B.A., Grinnell College; Ph.D., California Institute of Technology
Donald E. ElmoreProfessor of Chemistry
Uses experiments and computation to study membrane proteins; teaches biochemistry, introductory chemistry and courses in computational modeling and public writing.
My lab investigates proteins associated with the cell membrane with a focus on protein•lipid interactions. Our primary project concerns histone-derived antimicrobial peptides (HDAPs). While many HDAPs have been isolated from natural sources, relatively little is known about their mode of action on the molecular level. We use molecular dynamics simulations and a variety of experimental methods to investigate the structure-function relationships of these peptides and design novel HDAPs. Recently, this work has involved significant collaboration with Louise Darling (Biological Sciences) in developing improved methods for visualizing peptide activity using confocal microscopy. More recently, I became involved in a collaborative project led by Mala Radhakrishnan (Chemistry) considering how macromolecular crowding affects the interactions between biological molecules. Our work on this project has focused on developing computational crowding models and testing those models experimentally. At Wellesley I have also been involved in projects considering the structure-function relationships of bacterial ion channels, including the discovery of the bacterial cyclic nucleotide gated ion channel family with Joshua Maurer (Benét Laboratories). One of the best parts of my position at Wellesley is the ability to collaborate with talented undergraduates, and since arriving at Wellesley in 2004 I have mentored over 65 research students in my lab. These students have made central contributions to my research, and many of them are co-authors on journal articles. Several students from Framingham High School have also worked in my lab through the summer research program. My research work has been funded by external awards from the National Institutes of Health, the National Science Foundation and Research Corporation, and I was selected as a Henry Dreyfus Teacher-Scholar in 2011.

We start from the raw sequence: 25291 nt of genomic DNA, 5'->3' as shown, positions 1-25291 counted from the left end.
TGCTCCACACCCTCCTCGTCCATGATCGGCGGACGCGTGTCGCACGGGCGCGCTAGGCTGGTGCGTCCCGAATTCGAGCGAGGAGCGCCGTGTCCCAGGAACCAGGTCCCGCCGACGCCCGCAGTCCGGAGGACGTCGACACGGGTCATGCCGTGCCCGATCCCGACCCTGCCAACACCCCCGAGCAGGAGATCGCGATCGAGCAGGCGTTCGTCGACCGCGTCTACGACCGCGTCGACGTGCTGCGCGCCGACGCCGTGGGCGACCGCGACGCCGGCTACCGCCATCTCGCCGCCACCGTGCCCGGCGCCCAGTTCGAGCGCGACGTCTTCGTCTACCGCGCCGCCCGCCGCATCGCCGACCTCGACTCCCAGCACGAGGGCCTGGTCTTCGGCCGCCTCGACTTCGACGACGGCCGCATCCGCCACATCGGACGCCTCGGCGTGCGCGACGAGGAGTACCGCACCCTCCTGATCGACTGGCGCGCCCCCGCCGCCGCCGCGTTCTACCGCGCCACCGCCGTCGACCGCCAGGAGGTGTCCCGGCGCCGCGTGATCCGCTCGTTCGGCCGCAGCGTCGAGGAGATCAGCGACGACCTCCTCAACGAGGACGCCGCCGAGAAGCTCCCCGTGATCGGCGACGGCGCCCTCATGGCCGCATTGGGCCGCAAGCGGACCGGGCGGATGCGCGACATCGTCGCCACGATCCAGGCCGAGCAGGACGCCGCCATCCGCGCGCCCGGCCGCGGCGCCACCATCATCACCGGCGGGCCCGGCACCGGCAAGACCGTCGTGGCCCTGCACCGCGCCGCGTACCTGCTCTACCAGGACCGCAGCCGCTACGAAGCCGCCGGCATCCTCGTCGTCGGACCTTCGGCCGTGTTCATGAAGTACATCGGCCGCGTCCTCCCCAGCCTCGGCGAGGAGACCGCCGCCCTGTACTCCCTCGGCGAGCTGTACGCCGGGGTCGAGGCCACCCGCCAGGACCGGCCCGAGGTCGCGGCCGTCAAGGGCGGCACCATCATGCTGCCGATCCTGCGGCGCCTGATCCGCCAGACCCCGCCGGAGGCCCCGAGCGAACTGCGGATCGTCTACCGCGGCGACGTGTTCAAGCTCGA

I primarily teach courses in biochemistry and introductory chemistry at Wellesley. In these courses, I place a particular emphasis on fostering student group work and increasing student exposure to research methods and data analysis. One particular interest of mine is incorporating computational modeling methods throughout the curriculum, and I introduced a course in computational chemistry that is now part of the department's regular offerings. An article describing some of the computational activities used in my courses was published in Biochemistry and Molecular Biology Education (BAMBEd). I also coordinated a special section of BAMBED focusing on the use of molecular dynamics and related methods in the classroom in 2016. More recently, I also developed a course, Advances in Chemical Biology, for the college's Calderwood Program in Public Writing. It was a very pleasant surprise to receive the Pinanski Prize in Teaching from the college in 2009.
Currently, I am serving on the college Committee for Faculty Appointments and as the Director of Wellesley's Biochemistry Program. In recent years, I also have been involved with the Wellesley community through serving on the Faculty Benefits Committee (chair 14-15), the Agenda Committee (co-chair 11-12), and the Trustee Committee for Academic Affairs. I currently serve on the Editorial Board of BAMBEd and regularly review joural articles and grant proposals for a variety of domestic and international organizations.
Outside of work, I enjoy spending time with my wife, Julia Prentice, the Director of Research and Analytics for the Betsy Lehman Center for patient safety, and our two wonderful (in my clearly objective opinion) children. I also serve as Vice-President of the Board fo Directors for the Dedham Community House, an organization focused on providing educational, recreational and social activities for residents of Dedham and surrounding communities. Whenever possible, I love to catch live music, with a particular affinity for jazz, classic R&B and classical. Since coming to Wellesley, I have worked to overcome some of the main disadvantages of moving from LA: I confront the unfavorable winter weather by getting outside as much as possible in the admittedly beautiful New England summers, and I stay up a bit late to catch Dodgers games on the West Coast.
For more information on my research, please visit the Elmore Lab website.